Monday, September 08, 2008

An author I read recently suggested that the Muslim world needs to adapt to the modern world much like Christianity has. He did not elaborate about what this adaptation looks like either for Islam or Christianity but there are some hints.
  1. The secularization of government. In the western world this is "the separation of church and state." This has been a gradual progression. First was the separation of Pope and Emperor. Then Monarchy by divine rule was replaced by the rule of law. Then the application of this principle by rulers subject to the rule of law in increasing applications such as impeachment, war crimes accountability and the encroachment of international law. In the West, the extent of the seculariztion of government is continually tested as the role of religion is tested.
  2. Incorporation of a scientific (naturalistic) approach to problems. The dualism of Christianity has permitted a naturalistic approach to the physical world and a spiritual approach to the mental/emotional world. Pscychology and philosophy are continually pushing the dividing line in mental processes but the essence of the dualism is strong enough to give freedom to naturalistic exploration within a religious framework.
  3. A natural and supernatural view of revelation. Dualism has permitted both a historical critical analysis of scripture and appeal to its authority.

Dualism is what makes it possible for an ancient religion to co-exist with modern naturalism. It may sound like hypocracy or compromise, but it is written into our created identity. We have physical bodies and immaterial souls. We live in a physical world with consistent laws but also are indwelt by the Holy Spirit who surprises us with supernatural impact on our very physical lives. We have a brain with chemical reaction and electrical impulses that often perceive the promptings of the Holy Spirit and sense the presence of God. We rest our faith on a real person named Jesus who is the eternal Logos.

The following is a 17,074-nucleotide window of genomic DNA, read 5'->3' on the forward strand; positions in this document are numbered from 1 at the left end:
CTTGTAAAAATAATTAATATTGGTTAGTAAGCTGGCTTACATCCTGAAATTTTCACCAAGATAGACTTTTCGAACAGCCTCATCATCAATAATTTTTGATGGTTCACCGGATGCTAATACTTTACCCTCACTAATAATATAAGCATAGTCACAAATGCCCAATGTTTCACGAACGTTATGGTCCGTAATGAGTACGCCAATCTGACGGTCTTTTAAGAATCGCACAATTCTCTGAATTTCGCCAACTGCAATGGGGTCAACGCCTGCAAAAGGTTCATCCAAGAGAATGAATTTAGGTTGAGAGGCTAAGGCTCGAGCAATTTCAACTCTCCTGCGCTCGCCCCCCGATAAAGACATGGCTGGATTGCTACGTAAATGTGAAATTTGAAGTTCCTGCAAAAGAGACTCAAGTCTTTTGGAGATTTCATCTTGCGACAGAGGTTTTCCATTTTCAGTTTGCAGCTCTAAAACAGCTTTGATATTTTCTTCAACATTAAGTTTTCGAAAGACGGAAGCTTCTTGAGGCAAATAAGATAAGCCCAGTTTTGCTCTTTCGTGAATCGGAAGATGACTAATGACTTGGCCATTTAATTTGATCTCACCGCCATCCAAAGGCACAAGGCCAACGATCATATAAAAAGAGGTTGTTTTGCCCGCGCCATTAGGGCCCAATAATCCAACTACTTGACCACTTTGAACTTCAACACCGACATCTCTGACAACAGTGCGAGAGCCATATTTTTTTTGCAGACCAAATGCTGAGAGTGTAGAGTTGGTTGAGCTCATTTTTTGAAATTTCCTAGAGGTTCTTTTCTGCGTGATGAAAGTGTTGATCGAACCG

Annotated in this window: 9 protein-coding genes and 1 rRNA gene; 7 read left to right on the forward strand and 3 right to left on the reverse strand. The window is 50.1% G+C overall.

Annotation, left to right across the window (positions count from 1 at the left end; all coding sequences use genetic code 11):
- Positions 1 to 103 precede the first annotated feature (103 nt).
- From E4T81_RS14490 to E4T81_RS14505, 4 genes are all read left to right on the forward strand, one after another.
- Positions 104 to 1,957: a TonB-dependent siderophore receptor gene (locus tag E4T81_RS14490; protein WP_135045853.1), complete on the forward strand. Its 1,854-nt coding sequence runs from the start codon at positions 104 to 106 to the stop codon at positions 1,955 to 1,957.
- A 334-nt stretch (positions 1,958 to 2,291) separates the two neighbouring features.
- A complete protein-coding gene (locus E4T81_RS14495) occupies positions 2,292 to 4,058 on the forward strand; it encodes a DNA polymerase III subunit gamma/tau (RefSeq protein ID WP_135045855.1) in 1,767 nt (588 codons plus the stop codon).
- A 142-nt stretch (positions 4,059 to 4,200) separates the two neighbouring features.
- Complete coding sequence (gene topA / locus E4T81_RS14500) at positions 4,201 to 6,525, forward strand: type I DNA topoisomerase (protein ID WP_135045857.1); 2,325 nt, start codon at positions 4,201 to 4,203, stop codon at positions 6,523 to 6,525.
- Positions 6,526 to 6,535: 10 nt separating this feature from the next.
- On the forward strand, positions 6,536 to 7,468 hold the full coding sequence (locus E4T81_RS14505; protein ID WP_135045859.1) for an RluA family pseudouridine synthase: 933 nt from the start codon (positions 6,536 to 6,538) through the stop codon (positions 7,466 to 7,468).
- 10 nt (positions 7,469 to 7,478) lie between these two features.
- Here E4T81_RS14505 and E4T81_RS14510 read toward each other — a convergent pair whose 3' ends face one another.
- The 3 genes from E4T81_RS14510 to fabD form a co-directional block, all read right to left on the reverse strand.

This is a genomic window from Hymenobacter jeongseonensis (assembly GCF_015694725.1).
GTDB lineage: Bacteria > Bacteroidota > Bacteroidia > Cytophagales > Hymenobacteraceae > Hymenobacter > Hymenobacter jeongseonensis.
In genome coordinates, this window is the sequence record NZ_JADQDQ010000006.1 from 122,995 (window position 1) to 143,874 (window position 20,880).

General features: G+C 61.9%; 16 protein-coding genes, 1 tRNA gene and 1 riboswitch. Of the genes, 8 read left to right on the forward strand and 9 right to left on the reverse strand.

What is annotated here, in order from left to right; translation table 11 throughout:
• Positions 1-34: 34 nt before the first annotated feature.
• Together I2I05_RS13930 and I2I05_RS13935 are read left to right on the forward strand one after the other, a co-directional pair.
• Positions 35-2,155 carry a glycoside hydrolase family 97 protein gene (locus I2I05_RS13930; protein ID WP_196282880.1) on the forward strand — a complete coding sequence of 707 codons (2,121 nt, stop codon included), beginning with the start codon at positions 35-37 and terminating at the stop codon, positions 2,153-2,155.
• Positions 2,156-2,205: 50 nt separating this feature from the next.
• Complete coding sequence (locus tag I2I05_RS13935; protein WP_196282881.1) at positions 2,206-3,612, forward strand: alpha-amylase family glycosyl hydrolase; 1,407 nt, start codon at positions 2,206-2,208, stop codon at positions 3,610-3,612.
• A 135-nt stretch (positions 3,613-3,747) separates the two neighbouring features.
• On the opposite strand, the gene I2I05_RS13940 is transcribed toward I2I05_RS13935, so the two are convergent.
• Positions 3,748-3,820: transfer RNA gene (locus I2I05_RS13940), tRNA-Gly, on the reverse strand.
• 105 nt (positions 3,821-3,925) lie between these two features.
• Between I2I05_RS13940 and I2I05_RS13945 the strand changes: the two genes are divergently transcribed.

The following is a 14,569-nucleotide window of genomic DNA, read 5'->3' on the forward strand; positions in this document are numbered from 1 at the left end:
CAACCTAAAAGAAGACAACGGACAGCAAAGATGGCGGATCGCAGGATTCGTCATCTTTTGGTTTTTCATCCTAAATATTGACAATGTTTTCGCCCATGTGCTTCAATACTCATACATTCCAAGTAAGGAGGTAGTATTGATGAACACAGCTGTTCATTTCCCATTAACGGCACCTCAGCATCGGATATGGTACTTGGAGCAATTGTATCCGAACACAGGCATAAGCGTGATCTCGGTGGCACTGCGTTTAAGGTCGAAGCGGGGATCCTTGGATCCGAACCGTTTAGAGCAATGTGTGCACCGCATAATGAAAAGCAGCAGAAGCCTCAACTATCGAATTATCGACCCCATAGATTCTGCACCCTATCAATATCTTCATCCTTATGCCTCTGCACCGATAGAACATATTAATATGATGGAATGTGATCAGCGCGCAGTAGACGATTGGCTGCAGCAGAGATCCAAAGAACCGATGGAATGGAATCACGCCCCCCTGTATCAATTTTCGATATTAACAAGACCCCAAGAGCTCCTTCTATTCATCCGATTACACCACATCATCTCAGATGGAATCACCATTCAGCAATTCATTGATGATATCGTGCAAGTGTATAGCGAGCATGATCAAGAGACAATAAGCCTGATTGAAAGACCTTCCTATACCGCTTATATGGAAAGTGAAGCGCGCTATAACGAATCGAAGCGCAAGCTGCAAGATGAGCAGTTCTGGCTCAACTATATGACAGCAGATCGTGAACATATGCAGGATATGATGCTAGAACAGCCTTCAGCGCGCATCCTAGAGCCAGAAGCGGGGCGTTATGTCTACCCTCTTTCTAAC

Without Jesus, there is little hope of Islam to get it. Without the serious view of the incarnation of Christ, what can be the basis for a balancing dualism? Their scriptures were given by divine verbal dictation with no participation by the human author. How can they trust a secular government when their basis beliefs require government throught the Koran?


From belief to behavior.

The structure of Paul's letter to the Ephesians is founded on the principle that true beliefs about God result in godly behavior. Morality comes from a correct understanding of God's character. Community unity is produced by a correct understanding of God's calling. Family harmony results from being filled with the Holy Spirit.

Part of the equation is the believer's identity in Christ. When we understand that we are redeemed saints with Chris'ts imputed righteousness, that should make a diffeence. However, this is a partial picture. Our identity in Christ is only one piece of the belief tapestry that transforms us. Giftedness is a function of calling and indwelling, not a function of identity. Understanding God's character and applying that to morality goes beyond our imputed righteounsness. Submission in relationships may be founded on our identity in Christ, but it is a separate thought process. Salvation gives us a new identity but sanctification is much more complex than knowing who we are.

Being or Doing?
We are well aware that living for Christ cannot be about works and performance. It must be about knowing God. But we cannot say it is never about doing. Being without doing is just as incomplete as doing without being.